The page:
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Egypt attack related to political turmoil

By Zhang Zhouxiang | China Daily | Updated: 2017-11-29 08:30

Editor's note: On Friday, terrorists bombed a mosque and then opened indiscriminate fire on the worshippers on Sinai Peninsula in Egypt, killing at least 305, including 27 children, and wounding 128. It was the deadliest in Egypt's modern history. Two experts share their views with China Daily's Zhang Zhouxiang. Excerpts follow:

Sinai Peninsula is a weak link

The Sinai Peninsula is a rather weak link in the fight against terrorism in the Middle East. A major part of the peninsula is desert, and it has a relatively low population density with most of the inhabitants being desert-dwelling Bedouins.

Besides, Israel occupied the Sinai Peninsula during the Six-Day War of 1967. Tel-Aviv returned it to Cairo only in 1982 and on condition that Egypt restrict its troops on the peninsula to a specific number. It is this relatively weak presence of Egyptian security forces on the peninsula that some extremist groups have used to their advantage to form their bases there and fan out their activities across the region.

It is easier for terrorists to seek haven on the Sinai Peninsula, and rather difficult for the state to root them out. In 2014, when the Islamic State raised its ugly head in Syria and Iraq, some terrorist groups on the peninsula were the first to swear loyalty to the IS group and established its "branch" there, the biggest for the terrorist outfit.

With Egypt facing grave security challenges this year, terrorists groups have targeted the peninsula especially for its relatively weak defense. On Sept 11, militants attacked a security patrol on the peninsula, which resulted in 18 deaths. And in July, suicide bombers attacked two military checkpoints in which at least 23 people were killed.

But we should not overreact to the Sinai attack. Terrorists need assistance from the outside to survive on the peninsula, and with the entire world united in the fight against terrorism, the wave of terrorist attacks can be hopefully curbed.

Yin Gang, a scholar in Middle East Studies at the Chinese Academy of Social Sciences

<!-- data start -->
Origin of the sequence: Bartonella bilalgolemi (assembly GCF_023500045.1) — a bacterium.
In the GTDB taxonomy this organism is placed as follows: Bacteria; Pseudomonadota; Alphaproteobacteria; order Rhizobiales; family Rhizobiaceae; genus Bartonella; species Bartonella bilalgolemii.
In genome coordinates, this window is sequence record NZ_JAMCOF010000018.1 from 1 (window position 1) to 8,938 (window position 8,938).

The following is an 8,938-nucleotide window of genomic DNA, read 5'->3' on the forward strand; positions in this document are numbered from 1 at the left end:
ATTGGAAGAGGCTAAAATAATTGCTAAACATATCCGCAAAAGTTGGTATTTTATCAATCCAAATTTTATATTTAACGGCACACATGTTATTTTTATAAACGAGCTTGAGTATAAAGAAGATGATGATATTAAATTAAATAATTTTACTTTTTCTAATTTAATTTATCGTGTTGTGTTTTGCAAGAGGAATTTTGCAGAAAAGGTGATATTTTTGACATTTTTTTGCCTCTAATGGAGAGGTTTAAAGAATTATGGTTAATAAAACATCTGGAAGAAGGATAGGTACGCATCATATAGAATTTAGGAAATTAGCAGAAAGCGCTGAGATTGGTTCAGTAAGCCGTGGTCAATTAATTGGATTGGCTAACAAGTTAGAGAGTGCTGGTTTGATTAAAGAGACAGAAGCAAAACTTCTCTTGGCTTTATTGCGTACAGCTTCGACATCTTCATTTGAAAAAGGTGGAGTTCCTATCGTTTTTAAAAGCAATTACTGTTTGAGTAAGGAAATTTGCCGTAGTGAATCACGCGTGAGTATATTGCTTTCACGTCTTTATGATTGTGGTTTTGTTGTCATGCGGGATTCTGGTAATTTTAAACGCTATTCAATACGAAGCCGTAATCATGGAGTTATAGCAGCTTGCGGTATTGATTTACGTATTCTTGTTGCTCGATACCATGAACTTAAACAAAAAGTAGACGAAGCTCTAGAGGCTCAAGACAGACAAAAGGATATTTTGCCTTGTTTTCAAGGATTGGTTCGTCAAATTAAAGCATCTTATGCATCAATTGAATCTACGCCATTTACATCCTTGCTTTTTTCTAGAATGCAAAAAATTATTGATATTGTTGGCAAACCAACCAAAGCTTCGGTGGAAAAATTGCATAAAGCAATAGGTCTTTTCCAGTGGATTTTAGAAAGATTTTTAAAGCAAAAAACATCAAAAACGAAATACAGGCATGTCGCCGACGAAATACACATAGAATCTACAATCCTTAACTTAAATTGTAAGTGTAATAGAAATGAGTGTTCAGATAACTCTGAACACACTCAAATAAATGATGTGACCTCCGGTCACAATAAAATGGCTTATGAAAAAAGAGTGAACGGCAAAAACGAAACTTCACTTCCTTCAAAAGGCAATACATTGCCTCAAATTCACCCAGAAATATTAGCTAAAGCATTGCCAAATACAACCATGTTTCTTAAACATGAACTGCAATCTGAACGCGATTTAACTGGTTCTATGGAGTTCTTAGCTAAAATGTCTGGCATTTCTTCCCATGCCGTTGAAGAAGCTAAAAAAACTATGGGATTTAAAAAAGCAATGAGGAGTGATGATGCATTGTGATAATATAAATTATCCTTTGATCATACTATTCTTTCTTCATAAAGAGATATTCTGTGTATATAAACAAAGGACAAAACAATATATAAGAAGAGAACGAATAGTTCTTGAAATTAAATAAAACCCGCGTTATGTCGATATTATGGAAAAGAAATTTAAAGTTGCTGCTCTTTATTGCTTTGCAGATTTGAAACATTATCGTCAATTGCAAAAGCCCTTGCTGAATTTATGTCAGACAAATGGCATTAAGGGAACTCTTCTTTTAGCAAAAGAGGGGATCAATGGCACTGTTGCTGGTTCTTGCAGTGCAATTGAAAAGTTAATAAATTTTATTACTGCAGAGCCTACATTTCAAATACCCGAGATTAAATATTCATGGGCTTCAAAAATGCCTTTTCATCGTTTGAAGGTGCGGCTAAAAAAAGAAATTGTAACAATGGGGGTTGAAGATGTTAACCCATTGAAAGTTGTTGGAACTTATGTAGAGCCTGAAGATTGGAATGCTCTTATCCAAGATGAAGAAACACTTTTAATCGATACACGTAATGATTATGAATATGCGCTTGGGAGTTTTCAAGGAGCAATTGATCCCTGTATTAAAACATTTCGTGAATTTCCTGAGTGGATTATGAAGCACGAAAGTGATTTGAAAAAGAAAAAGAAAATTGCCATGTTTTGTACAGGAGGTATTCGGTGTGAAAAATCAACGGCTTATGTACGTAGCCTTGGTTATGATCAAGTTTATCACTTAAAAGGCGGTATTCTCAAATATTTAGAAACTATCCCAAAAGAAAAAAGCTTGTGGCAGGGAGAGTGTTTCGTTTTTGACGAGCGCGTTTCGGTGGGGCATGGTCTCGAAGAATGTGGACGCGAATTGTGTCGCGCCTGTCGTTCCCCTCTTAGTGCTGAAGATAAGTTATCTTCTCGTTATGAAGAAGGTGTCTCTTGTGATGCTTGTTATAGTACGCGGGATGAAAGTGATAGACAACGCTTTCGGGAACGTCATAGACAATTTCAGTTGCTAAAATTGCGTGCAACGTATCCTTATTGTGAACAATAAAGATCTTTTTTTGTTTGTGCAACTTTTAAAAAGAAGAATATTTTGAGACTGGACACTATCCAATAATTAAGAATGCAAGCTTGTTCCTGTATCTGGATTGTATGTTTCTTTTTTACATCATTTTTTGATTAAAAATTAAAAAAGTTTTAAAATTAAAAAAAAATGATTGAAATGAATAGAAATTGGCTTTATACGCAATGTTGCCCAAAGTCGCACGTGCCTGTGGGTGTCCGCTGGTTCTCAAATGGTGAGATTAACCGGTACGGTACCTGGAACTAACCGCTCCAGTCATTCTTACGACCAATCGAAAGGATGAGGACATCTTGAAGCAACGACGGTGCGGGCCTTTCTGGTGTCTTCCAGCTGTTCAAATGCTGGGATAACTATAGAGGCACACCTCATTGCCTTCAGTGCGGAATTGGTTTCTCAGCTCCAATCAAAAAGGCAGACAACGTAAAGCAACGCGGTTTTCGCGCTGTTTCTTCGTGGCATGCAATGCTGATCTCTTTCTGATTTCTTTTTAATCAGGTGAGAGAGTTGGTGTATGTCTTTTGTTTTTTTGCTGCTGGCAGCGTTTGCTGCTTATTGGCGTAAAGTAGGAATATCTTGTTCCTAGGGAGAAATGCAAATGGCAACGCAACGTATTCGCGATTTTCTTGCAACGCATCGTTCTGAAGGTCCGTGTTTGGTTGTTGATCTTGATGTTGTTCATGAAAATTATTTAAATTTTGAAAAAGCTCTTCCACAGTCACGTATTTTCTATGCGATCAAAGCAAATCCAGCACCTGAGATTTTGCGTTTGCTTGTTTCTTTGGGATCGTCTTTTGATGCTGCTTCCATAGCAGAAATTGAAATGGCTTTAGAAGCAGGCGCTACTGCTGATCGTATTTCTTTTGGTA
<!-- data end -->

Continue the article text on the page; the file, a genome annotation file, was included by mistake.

Beginning of the end of terrorist outfit

So far, no organization has claimed responsibility for the Sinai mosque attack. But all evidence points to the IS group's branch on the Sinai Peninsula. If true, this is not the first IS group attack on the peninsula, or even Egypt as a whole. The IS group's Sinai branch is believed to be behind the several attacks on Christian churches in Cairo and other Egyptian cities.

It is also believed to be responsible for the crash of a Russian civilian aircraft on the peninsula in 2015 which killed more than 220 people. Since the attack came at a time when Iraq and Syria both were claiming the end of the IS group, it is likely that the terrorist outfit launched it to not only announce it was still "going strong" but also to further spread terror. The Sinai IS branch still has many terrorists at its command and could launch more such attacks. But none of this alters the fact that the IS' reign of terror in parts of Iraq and Syria has now come to an end.

Moreover, there is little possibility of the remaining terrorists in the IS group's Iraqi and Syrian wings "moving" to the peninsula because its Sinai branch comprises mainly local militant groups that don't have much association with their "parent" outfit.

The attack on the mosque has much to do with the grave security situation Egypt faces because of the political turmoil in the country. But as Diaa Rashwan, head of Egypt's State Information Service, said, the attack reflects "the beginning of weakening" of the IS group because it has started using "soft targets" in the face of security confrontations.

Gong Honglie, an associate professor on anti-terrorism studies at Nanjing University

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